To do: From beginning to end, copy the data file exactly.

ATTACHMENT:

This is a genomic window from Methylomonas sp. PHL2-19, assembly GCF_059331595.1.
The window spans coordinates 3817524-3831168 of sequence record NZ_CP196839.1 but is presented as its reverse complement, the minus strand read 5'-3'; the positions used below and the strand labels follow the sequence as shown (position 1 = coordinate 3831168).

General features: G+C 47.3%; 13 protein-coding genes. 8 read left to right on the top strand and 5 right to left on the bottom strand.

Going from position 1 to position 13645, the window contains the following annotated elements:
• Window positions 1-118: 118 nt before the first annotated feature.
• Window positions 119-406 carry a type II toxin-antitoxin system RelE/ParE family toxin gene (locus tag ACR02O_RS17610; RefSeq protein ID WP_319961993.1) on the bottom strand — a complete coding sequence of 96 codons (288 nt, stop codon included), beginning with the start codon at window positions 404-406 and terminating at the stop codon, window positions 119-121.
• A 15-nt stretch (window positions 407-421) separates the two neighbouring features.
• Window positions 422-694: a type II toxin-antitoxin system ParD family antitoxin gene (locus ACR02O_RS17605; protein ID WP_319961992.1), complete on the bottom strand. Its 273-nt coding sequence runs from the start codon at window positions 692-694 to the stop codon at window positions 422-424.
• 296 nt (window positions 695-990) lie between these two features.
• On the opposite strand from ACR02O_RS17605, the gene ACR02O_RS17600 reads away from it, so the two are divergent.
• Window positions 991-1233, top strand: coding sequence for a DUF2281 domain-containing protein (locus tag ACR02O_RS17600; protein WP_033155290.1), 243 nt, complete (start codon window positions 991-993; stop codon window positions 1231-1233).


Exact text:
This is a genomic window from Methylomonas sp. PHL2-19, assembly GCF_059331595.1.
The window spans coordinates 3817524-3831168 of sequence record NZ_CP196839.1 but is presented as its reverse complement, the minus strand read 5'-3'; the positions used below and the strand labels follow the sequence as shown (position 1 = coordinate 3831168).

General features: G+C 47.3%; 13 protein-coding genes. 8 read left to right on the top strand and 5 right to left on the bottom strand.

Going from position 1 to position 13645, the window contains the following annotated elements:
• Window positions 1-118: 118 nt before the first annotated feature.
• Window positions 119-406 carry a type II toxin-antitoxin system RelE/ParE family toxin gene (locus tag ACR02O_RS17610; RefSeq protein ID WP_319961993.1) on the bottom strand — a complete coding sequence of 96 codons (288 nt, stop codon included), beginning with the start codon at window positions 404-406 and terminating at the stop codon, window positions 119-121.
• A 15-nt stretch (window positions 407-421) separates the two neighbouring features.
• Window positions 422-694: a type II toxin-antitoxin system ParD family antitoxin gene (locus ACR02O_RS17605; protein ID WP_319961992.1), complete on the bottom strand. Its 273-nt coding sequence runs from the start codon at window positions 692-694 to the stop codon at window positions 422-424.
• 296 nt (window positions 695-990) lie between these two features.
• On the opposite strand from ACR02O_RS17605, the gene ACR02O_RS17600 reads away from it, so the two are divergent.
• Window positions 991-1233, top strand: coding sequence for a DUF2281 domain-containing protein (locus tag ACR02O_RS17600; protein WP_033155290.1), 243 nt, complete (start codon window positions 991-993; stop codon window positions 1231-1233).